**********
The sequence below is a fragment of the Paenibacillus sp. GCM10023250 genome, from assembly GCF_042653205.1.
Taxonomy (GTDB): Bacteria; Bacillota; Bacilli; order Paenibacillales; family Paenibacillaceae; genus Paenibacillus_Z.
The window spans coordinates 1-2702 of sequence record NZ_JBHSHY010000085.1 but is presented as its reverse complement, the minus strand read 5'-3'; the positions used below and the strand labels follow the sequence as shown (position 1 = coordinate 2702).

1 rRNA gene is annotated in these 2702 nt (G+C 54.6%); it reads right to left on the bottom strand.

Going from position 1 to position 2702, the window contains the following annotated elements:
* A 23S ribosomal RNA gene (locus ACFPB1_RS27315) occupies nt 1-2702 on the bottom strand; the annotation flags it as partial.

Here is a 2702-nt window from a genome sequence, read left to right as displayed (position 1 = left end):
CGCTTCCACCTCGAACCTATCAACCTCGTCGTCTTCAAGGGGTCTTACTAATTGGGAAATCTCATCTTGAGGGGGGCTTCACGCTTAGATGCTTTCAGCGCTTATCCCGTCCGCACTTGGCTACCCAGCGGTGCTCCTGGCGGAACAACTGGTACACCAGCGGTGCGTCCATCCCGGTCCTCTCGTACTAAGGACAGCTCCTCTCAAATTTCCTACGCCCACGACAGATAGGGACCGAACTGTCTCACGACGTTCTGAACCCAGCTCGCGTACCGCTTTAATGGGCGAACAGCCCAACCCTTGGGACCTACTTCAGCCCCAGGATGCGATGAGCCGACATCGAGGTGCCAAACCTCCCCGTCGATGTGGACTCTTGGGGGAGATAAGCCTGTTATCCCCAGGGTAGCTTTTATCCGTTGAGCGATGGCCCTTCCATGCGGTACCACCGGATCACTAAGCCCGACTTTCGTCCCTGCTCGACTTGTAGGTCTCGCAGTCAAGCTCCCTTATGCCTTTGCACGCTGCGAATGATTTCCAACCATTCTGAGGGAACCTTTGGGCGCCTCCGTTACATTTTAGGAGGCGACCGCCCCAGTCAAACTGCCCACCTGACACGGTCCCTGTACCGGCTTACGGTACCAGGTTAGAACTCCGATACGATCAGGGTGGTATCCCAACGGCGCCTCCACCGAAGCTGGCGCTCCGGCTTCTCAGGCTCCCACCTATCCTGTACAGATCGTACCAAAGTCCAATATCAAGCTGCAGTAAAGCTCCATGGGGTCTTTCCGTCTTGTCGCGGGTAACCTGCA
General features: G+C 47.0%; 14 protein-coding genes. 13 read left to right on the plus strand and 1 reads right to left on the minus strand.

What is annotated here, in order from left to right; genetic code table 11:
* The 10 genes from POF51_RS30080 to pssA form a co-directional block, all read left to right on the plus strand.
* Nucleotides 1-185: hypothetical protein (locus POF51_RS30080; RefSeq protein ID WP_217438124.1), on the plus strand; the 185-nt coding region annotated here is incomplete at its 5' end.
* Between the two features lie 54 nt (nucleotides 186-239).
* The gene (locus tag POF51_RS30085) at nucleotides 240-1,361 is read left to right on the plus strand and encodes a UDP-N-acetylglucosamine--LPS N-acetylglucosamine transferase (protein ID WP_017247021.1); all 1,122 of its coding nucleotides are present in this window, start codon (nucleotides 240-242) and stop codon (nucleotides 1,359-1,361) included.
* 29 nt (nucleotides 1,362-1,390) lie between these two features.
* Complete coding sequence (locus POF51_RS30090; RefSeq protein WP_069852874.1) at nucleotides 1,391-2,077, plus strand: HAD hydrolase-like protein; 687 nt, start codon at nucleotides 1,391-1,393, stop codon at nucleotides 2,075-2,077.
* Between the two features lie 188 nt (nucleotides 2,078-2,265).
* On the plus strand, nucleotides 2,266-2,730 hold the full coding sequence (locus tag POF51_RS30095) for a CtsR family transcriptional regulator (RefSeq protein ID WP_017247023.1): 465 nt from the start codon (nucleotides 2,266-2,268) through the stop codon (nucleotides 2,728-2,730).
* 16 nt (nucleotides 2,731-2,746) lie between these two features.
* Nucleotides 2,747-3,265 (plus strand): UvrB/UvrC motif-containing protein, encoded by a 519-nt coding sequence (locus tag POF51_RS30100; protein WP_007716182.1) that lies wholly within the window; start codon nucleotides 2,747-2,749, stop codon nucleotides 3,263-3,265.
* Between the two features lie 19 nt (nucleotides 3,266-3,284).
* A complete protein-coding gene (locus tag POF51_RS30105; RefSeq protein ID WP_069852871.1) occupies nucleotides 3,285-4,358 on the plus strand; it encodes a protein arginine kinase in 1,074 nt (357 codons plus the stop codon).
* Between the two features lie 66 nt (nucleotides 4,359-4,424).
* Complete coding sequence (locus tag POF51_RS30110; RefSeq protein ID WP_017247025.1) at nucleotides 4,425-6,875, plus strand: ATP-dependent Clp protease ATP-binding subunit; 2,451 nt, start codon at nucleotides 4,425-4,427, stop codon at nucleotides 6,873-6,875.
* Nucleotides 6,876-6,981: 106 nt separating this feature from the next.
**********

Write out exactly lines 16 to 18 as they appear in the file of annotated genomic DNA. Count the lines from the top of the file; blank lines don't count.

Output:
* Complete coding sequence (locus POF51_RS30090; RefSeq protein WP_069852874.1) at nucleotides 1,391-2,077, plus strand: HAD hydrolase-like protein; 687 nt, start codon at nucleotides 1,391-1,393, stop codon at nucleotides 2,075-2,077.
* Between the two features lie 188 nt (nucleotides 2,078-2,265).
* On the plus strand, nucleotides 2,266-2,730 hold the full coding sequence (locus tag POF51_RS30095) for a CtsR family transcriptional regulator (RefSeq protein ID WP_017247023.1): 465 nt from the start codon (nucleotides 2,266-2,268) through the stop codon (nucleotides 2,728-2,730).